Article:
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We have many "search stored procedures" that take multiple nullable parameters for searching rows of data in different tables. They're usually built like this:

SELECT      *
 FROM       Table1 T1
 INNER JOIN Table2 T2
     ON     T2.something = T1.something
 WHERE      (@parameter1 IS NULL OR T1.Column1 = @parameter1)
        AND (@parameter2 IS NULL OR T2.Column2 = @parameter2)
        AND (@parameter3 IS NULL OR T1.Column3 LIKE '%' + @parameter3 + '%')
        AND (@parameter4 IS NULL OR T2.Column4 LIKE '%' + @parameter4 + '%')       
        AND (@parameter5 IS NULL OR T1.Column5 = @parameter5)

This can go on for up to 30-40 parameters and what we've noticed is even if only parameter1 is provided, the execution plan goes through index scans of the other tables which can slow down the query significantly (few seconds). Tests show us that keeping only the first line from the WHERE statement makes the query instant.

  1. I've read that shortcuiting is not possible, but are there work around or ways to construct queries that would possibly be more efficient?

  2. We currently work around this problem by having different versions of the same SELECT/FROM/JOINS but with different set of parameters in the WHERE clause and depending on which parameters are passed we choose the proper select statement to go through. This is long, messy and hard to maintain.

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3  
Have you considered using dynamic SQL? Even with the SQL Injection caveat it may be more suitable to your needs. –  Oded Apr 6 '13 at 13:34
    
Build parameterized dynamic sql and sql injection isn't a problem –  StrayCatDBA Apr 7 '13 at 5:51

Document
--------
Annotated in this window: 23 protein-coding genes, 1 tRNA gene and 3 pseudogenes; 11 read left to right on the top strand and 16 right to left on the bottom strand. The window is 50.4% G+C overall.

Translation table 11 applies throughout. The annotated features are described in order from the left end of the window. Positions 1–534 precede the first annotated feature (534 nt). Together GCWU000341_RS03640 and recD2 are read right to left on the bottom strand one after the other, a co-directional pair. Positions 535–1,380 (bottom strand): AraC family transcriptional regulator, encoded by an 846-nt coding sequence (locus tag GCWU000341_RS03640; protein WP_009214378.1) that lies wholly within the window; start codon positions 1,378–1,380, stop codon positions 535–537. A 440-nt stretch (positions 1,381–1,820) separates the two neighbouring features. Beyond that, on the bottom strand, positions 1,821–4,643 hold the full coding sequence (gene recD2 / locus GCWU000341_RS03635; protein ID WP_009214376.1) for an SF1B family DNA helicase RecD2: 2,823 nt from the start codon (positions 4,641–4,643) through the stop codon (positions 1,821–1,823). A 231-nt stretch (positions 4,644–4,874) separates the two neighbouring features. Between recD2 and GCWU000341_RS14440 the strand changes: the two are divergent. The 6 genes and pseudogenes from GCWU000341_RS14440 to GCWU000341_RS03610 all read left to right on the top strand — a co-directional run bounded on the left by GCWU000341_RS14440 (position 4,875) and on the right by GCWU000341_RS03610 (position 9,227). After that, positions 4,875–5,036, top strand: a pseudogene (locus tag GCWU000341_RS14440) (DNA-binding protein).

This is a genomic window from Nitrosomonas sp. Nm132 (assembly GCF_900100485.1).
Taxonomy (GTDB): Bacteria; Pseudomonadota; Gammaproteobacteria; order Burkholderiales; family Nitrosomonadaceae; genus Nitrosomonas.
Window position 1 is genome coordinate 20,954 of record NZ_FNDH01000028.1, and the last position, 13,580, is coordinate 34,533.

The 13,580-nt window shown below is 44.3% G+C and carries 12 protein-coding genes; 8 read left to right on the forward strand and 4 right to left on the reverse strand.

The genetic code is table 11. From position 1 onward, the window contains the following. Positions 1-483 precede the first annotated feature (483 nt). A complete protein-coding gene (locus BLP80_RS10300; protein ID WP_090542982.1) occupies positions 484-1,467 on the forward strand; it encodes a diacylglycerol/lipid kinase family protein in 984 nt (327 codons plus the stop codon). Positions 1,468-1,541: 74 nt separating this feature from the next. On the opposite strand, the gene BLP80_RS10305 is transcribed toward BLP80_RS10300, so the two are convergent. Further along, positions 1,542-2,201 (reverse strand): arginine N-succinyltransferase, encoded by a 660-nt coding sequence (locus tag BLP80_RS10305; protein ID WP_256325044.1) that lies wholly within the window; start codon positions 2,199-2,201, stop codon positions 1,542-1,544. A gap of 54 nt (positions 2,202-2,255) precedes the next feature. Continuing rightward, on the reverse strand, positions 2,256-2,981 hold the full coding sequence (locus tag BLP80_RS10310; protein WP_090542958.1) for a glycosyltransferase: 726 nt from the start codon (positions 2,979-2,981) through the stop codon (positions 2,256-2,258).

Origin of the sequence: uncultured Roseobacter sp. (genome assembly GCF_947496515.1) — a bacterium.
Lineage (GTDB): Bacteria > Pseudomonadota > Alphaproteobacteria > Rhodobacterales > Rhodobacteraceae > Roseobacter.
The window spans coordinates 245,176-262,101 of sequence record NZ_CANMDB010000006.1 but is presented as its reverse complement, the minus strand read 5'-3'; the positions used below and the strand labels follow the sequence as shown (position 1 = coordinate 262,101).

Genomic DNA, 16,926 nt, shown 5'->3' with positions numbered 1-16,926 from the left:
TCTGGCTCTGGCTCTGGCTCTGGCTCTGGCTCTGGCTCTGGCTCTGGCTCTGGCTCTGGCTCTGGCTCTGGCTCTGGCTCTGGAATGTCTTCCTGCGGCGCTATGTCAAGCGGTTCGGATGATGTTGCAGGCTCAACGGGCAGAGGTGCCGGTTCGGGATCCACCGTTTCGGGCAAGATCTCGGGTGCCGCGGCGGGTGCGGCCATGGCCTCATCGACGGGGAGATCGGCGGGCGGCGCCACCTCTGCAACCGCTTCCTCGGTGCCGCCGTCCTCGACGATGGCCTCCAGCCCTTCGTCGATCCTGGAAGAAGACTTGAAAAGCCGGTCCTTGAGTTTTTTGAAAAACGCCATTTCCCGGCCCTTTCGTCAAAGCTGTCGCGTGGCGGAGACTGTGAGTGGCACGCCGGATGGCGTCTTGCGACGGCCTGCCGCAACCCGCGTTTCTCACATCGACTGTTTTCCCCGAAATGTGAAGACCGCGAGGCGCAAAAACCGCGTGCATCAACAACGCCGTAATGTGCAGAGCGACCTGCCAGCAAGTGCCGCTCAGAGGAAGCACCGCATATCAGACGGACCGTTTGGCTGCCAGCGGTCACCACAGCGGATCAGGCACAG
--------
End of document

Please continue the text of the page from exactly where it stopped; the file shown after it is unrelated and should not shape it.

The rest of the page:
I'll take a look again at dynamic sql, but it seems just going back to how we used to do things and build complex strings of SQL code within the applications themselves with bunch of conditions that made it nearly impossible to understand the query at a quick glance. Also is there a way to keep syntax highlighting/tools within SQL management studio for those queries? –  FrancoisCN Apr 7 '13 at 19:57

1 Answer 1

The query plans in SQL Server is compiled and stored for reuse. Even if SQL Server sees that your parameters are null it has to come up with a query plan that will work for the cases where they are not null.

Query hint option (recompile) was introduced in SQL Server 2005 but it was not until SQL Server 2008 that it actually had an effect on the kind of query you have here.

When the query is recompiled every time it will not be stored in the query plan cache so SQL Server is free to optimize out the checks against parameters that is null.

Read more about it here Dynamic Search Conditions in T-SQL

Some sample code you can test on to see the difference in query plans. The first call to the SP will do a index seek and the second will do a clustered index scan.

create table T
(
  ID int identity primary key,
  Col1 int,
  Col2 int
);

go

create index IX_T on T(Col1);

go

create procedure GetT
  @Col1 int,
  @Col2 int
as

select ID
from T
where (Col1 = @Col1 or @Col1 is null) and
      (Col2 = @Col2 or @Col2 is null)
option (recompile);

go

exec GetT 1, null
exec GetT 1, 1
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1  
I've used this approach to great success. The only issues I've had are when the number of compiles becomes an issue. After that, dynamic parameterized sql is the only real option. –  StrayCatDBA Apr 7 '13 at 5:55
    
What do you mean by the number of compiles becomes an issue? –  FrancoisCN Apr 7 '13 at 20:00
    
@FrancoisCN Compiling the query takes resources (CPU) on the server and using option (recompile) means that the query will be compiled for each execution. So using it might put a strain on your server. How big the impact is depends on the complexity of the query and how often it is executed. –  Mikael Eriksson Apr 7 '13 at 20:11
    
+1 The Dynamic Search Conditions in T-SQL article you linked to is simply brilliant. –  Sir Crispalot Jul 11 '13 at 9:14

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